Can you think of some of your own? How has life changed for you personally since the year 2000?

17 thoughts on “How everyday life has changed since 2000.

  1. Oh God! What a trip down memory lane. Most of the changes have been good. Not flying of course. Many first flight was on Lufthansa. It was so much better than Southwest. I love my smartphone. Imagine! A complete computer you can carry in your fanny pack. And I love Cable. But I also loved the Moo, Chiba Sprawl. I spent hours there. Oh! You forgot something. Uber. Gonna make taxis obsolete. But I did not need fucking Front Page to build many web site. It is hand coded. All the flashy stuff was fun at first. It was magic. I streamlined my site in harmony with the times. I’m proud of it. You got me into blogging. It’s a whole different thing. Oh! And another thing. We talked about neurosis and psychosis. Now we talk about personality disorders. Much more fun. Maybe not for you. And it’s changing as we speak. Psychopathy is physical. You need a brain scan to know if you’re a psychopath. People with “normal” brains can only be sociopaths. And we get to know each other. We’re not so isolated. I 💘 love the 21st century. Too bad we’re destroying the planet. But we’re going with a bang. Big bang in. Big bang out.

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    • Yes, I remember when people talking about neuroses and psychoses was fashionable. I think that was more like in the 70s and 80s though. Personality disorders? I wouldn’t write about them so much if I didn’t think it was fun! PD’s are fascinating. I agree we are destroying the planet–too many people on it and everything is throwaway. Sure there are attempts (green cloth grocery bags, etc.) but not enough. And I read an article that said even though we recycle, it all still gets thrown together in the same landfills anyway, so “recycling” turns out to just be a way we can be charged more. At least in some communities.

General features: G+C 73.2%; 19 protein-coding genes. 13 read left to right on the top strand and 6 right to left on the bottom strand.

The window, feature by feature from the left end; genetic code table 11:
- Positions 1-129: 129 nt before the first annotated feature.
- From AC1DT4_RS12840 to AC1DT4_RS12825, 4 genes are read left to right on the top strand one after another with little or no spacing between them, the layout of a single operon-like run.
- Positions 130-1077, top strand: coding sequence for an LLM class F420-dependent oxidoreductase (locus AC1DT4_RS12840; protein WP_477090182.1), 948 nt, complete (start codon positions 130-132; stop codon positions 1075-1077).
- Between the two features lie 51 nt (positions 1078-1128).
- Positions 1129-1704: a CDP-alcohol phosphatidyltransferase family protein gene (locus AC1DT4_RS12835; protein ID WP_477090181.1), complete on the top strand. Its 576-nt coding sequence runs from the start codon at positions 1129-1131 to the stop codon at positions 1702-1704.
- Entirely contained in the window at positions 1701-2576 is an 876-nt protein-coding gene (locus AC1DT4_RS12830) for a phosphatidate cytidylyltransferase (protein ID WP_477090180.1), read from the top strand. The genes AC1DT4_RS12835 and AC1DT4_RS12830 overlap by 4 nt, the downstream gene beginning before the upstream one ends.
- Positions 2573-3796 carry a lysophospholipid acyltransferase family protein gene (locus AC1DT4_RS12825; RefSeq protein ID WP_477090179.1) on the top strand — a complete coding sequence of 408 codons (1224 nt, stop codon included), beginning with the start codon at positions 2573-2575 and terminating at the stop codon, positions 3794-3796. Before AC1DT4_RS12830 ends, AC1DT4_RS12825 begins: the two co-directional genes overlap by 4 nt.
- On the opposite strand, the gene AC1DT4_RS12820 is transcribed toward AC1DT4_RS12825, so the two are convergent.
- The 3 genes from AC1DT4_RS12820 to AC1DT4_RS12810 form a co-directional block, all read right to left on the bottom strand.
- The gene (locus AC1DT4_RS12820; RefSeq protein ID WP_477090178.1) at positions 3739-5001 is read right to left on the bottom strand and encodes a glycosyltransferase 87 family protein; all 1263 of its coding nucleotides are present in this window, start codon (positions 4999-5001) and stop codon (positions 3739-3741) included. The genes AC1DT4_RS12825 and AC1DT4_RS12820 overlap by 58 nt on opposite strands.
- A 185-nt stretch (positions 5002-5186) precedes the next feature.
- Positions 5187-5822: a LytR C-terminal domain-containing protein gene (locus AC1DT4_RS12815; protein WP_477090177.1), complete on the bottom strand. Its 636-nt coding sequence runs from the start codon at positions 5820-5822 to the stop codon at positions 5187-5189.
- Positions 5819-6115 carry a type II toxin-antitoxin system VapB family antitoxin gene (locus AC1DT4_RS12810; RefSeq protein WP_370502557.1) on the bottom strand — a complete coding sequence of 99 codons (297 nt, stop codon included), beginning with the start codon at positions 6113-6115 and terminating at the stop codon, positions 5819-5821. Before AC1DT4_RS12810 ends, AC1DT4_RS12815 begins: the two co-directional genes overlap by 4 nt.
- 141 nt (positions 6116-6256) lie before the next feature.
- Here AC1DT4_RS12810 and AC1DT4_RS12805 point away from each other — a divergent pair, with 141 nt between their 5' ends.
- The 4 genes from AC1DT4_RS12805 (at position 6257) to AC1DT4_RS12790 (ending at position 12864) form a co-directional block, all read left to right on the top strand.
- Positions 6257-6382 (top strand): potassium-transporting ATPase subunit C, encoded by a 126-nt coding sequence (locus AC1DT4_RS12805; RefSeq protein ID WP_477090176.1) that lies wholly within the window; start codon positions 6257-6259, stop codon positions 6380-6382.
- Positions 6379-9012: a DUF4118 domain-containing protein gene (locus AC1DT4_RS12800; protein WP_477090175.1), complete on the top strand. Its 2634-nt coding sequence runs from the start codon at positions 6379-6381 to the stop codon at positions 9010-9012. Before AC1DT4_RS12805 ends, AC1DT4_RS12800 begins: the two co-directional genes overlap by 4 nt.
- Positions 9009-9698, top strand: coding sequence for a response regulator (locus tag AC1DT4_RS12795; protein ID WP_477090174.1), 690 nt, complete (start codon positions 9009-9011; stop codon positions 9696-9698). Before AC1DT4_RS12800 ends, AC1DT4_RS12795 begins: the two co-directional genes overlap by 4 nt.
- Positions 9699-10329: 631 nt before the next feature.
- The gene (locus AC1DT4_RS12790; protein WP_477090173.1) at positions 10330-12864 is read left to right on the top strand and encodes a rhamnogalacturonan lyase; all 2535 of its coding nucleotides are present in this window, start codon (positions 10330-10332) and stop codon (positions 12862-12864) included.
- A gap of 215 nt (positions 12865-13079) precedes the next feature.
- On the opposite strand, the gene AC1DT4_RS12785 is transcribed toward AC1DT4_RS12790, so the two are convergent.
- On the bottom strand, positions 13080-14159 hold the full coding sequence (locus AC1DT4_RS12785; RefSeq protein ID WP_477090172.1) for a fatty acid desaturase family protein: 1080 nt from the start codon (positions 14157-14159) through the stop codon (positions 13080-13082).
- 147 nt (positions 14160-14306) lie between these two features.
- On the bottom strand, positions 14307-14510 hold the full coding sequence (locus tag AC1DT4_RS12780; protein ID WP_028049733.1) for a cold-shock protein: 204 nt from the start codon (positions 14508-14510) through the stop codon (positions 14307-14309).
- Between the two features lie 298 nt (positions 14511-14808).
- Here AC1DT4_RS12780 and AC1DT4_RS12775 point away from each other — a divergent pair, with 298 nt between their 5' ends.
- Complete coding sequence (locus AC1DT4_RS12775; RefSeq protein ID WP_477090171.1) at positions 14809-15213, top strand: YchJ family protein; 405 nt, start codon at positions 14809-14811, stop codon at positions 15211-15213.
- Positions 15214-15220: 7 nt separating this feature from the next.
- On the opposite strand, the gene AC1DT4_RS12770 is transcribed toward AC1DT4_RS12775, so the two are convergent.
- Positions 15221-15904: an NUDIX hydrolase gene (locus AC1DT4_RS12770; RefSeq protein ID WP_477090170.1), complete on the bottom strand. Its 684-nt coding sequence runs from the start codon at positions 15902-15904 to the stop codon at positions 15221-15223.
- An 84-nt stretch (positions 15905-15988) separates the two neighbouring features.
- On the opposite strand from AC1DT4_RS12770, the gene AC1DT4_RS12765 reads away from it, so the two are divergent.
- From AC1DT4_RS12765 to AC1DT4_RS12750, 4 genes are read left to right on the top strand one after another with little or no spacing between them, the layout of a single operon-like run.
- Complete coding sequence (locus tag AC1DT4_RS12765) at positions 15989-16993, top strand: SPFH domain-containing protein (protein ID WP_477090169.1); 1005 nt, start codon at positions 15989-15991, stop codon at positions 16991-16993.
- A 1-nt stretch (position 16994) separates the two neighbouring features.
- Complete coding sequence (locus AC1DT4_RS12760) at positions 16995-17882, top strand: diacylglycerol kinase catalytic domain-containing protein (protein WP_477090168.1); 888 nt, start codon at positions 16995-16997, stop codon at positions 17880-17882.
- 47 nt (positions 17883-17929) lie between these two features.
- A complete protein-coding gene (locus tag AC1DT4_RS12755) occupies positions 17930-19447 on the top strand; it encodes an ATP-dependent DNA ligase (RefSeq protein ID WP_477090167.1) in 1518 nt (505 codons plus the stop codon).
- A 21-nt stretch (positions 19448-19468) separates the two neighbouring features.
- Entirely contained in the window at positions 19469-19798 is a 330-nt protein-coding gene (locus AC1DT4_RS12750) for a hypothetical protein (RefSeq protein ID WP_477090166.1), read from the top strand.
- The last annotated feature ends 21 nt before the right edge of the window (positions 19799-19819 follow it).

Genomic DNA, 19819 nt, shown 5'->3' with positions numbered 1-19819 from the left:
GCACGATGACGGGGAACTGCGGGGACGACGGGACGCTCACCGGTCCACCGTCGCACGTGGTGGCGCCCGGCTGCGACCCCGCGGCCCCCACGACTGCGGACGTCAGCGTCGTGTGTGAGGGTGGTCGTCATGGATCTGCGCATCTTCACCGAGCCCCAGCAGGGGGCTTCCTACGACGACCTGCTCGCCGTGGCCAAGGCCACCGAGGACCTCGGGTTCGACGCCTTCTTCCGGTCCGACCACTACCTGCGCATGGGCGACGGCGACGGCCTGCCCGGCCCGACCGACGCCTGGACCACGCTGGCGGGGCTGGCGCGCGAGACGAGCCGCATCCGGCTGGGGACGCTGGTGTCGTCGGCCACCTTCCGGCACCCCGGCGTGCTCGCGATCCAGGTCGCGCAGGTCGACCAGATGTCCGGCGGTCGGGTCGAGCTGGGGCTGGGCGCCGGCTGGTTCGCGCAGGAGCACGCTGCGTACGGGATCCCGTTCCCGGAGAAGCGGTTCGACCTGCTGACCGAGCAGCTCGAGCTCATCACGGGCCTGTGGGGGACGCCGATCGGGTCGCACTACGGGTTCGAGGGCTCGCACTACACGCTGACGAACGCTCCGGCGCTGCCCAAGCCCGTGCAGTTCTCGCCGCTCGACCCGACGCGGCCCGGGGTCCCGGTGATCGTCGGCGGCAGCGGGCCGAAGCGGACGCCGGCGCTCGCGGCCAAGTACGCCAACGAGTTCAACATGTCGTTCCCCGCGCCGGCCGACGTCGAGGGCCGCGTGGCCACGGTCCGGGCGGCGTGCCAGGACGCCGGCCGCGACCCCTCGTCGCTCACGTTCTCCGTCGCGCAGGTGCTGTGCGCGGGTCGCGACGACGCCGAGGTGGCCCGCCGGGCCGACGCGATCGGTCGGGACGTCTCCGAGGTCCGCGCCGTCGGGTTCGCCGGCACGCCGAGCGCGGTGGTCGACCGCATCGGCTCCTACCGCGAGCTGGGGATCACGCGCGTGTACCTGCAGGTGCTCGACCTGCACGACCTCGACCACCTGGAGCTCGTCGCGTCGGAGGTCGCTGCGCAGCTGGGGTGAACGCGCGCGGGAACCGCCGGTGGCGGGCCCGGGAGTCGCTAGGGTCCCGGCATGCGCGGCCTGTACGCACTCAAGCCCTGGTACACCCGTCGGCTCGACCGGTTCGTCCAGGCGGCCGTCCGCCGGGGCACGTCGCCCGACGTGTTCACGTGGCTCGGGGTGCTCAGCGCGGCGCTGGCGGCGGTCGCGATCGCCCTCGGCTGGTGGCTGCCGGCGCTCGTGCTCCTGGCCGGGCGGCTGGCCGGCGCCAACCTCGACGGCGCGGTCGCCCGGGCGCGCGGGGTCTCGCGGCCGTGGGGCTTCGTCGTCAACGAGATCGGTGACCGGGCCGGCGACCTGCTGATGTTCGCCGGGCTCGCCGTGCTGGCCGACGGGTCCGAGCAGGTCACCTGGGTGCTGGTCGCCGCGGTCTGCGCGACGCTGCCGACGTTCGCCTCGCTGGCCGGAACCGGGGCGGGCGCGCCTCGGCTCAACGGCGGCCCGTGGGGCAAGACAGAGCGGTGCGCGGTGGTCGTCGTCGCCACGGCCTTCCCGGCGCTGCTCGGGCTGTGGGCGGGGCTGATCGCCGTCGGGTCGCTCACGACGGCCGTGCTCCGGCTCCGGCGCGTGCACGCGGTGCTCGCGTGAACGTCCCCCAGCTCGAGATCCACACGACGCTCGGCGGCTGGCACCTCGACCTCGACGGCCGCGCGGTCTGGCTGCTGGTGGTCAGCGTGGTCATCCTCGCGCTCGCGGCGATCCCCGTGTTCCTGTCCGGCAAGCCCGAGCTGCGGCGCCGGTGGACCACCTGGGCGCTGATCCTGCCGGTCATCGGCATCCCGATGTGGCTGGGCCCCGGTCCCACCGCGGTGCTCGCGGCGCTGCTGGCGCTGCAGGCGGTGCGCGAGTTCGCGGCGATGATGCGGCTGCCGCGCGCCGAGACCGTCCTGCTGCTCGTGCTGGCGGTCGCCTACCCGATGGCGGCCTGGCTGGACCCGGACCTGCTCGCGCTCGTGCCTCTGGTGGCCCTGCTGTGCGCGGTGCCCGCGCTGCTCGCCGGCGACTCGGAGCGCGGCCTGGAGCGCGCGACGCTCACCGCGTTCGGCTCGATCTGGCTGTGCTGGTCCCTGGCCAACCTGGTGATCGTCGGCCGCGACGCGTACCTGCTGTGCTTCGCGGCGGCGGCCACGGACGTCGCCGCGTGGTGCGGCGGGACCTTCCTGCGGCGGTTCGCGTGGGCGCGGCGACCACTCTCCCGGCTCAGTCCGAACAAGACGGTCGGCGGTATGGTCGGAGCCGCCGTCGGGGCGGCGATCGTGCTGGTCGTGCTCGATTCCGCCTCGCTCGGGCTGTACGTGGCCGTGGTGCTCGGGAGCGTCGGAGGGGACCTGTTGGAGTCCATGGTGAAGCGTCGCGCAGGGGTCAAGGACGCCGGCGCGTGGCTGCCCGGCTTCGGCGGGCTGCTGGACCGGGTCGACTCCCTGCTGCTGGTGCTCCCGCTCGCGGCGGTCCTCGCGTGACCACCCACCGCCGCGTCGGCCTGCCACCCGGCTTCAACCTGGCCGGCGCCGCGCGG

Yes, its true, psychopathy is a condition you are born with and shows on a brain scan, sociopathy is due to abuse.


  2. In the year 1999 and the year 2000, you didn’t get a virus from the internet. I remember the days when you didn’t need a virus protection program and now you do. And I remember those annoying pop up ads and now we have ad blocks. Now we have ads on web pages but ad block takes care of that too. I have not seen a pop up in eight years I think. Now we have malware now and spyware, ugh. I try to be very cautious now where I go online and when Googling images and seeing what site it’s from first before clicking on it. But I do not miss dial up. I remember the Nintendo 64 days and Dreamcast and when the game GoldenEye007 was real popular. I remember when people had personal websites, now it’s all blogs. I also remember message boards than forums. Posts would get bumped off the board than staying there forever. Sometimes the future scares me because of what technology we have now.

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  3. This cracked me up:
    “You had to tell your family to get off the Internet so you could make a phone call.” It’s mostly funny because the technology sounds so ancient even though I was around long before home computers. It’s crazy how fast it moves.

    But I didn’t have to ask anyone to get off the internet because at the time I was a SWF, living in my own place. I remember my first computer purchase was at a computer show, now I it would make me nervous not to have tech support after buying.

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  4. I’m taking a class titled “Technology in the News” just to help me keep up with and try to understand or at least follow the changes that happen when I update anything on my iphone. Basically, it’s for my own self-defense and maintenance of my own sanity. The instructor wanted to limit discussions to news articles and assisting students with Apple mobile devices only but I’m pushy enough to try to extend that since the iphone is the only Apple product I own and a lot of this stuff shows up on my other equipment too. My bottom line response on this post, then, is not to summarize what’s changed in the last 15 years, but just too say that changes are happening faster and faster all the time.